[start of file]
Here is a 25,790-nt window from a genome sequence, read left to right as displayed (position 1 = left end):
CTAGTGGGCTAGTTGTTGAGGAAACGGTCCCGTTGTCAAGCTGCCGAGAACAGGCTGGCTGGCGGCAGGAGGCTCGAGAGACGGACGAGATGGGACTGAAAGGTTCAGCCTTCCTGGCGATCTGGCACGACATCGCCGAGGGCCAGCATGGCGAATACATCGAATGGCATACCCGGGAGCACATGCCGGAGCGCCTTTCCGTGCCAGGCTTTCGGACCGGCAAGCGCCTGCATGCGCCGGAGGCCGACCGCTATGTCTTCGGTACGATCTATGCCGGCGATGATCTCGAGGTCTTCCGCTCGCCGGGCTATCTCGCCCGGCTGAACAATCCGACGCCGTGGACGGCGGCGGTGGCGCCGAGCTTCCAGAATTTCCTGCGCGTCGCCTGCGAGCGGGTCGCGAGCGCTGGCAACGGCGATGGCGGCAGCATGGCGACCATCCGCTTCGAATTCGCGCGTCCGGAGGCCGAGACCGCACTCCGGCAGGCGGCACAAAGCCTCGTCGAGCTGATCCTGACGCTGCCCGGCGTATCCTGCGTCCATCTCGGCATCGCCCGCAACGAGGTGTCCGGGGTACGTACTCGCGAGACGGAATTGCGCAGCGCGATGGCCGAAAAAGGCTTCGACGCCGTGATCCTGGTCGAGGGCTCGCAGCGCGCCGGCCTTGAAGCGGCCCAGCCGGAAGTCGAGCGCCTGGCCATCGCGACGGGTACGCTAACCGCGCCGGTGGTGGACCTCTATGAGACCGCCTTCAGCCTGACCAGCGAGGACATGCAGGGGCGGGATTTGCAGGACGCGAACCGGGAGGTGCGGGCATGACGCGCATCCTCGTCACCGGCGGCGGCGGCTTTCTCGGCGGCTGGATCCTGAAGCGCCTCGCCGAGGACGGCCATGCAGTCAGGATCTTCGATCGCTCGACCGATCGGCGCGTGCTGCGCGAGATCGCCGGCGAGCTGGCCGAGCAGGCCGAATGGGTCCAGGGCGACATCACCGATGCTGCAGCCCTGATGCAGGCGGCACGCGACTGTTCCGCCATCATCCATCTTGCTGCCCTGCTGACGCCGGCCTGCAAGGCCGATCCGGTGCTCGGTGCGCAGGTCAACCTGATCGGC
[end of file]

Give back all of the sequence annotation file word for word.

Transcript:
Here is a 25,790-nt window from a genome sequence, read left to right as displayed (position 1 = left end):
CTAGTGGGCTAGTTGTTGAGGAAACGGTCCCGTTGTCAAGCTGCCGAGAACAGGCTGGCTGGCGGCAGGAGGCTCGAGAGACGGACGAGATGGGACTGAAAGGTTCAGCCTTCCTGGCGATCTGGCACGACATCGCCGAGGGCCAGCATGGCGAATACATCGAATGGCATACCCGGGAGCACATGCCGGAGCGCCTTTCCGTGCCAGGCTTTCGGACCGGCAAGCGCCTGCATGCGCCGGAGGCCGACCGCTATGTCTTCGGTACGATCTATGCCGGCGATGATCTCGAGGTCTTCCGCTCGCCGGGCTATCTCGCCCGGCTGAACAATCCGACGCCGTGGACGGCGGCGGTGGCGCCGAGCTTCCAGAATTTCCTGCGCGTCGCCTGCGAGCGGGTCGCGAGCGCTGGCAACGGCGATGGCGGCAGCATGGCGACCATCCGCTTCGAATTCGCGCGTCCGGAGGCCGAGACCGCACTCCGGCAGGCGGCACAAAGCCTCGTCGAGCTGATCCTGACGCTGCCCGGCGTATCCTGCGTCCATCTCGGCATCGCCCGCAACGAGGTGTCCGGGGTACGTACTCGCGAGACGGAATTGCGCAGCGCGATGGCCGAAAAAGGCTTCGACGCCGTGATCCTGGTCGAGGGCTCGCAGCGCGCCGGCCTTGAAGCGGCCCAGCCGGAAGTCGAGCGCCTGGCCATCGCGACGGGTACGCTAACCGCGCCGGTGGTGGACCTCTATGAGACCGCCTTCAGCCTGACCAGCGAGGACATGCAGGGGCGGGATTTGCAGGACGCGAACCGGGAGGTGCGGGCATGACGCGCATCCTCGTCACCGGCGGCGGCGGCTTTCTCGGCGGCTGGATCCTGAAGCGCCTCGCCGAGGACGGCCATGCAGTCAGGATCTTCGATCGCTCGACCGATCGGCGCGTGCTGCGCGAGATCGCCGGCGAGCTGGCCGAGCAGGCCGAATGGGTCCAGGGCGACATCACCGATGCTGCAGCCCTGATGCAGGCGGCACGCGACTGTTCCGCCATCATCCATCTTGCTGCCCTGCTGACGCCGGCCTGCAAGGCCGATCCGGTGCTCGGTGCGCAGGTCAACCTGATCGGC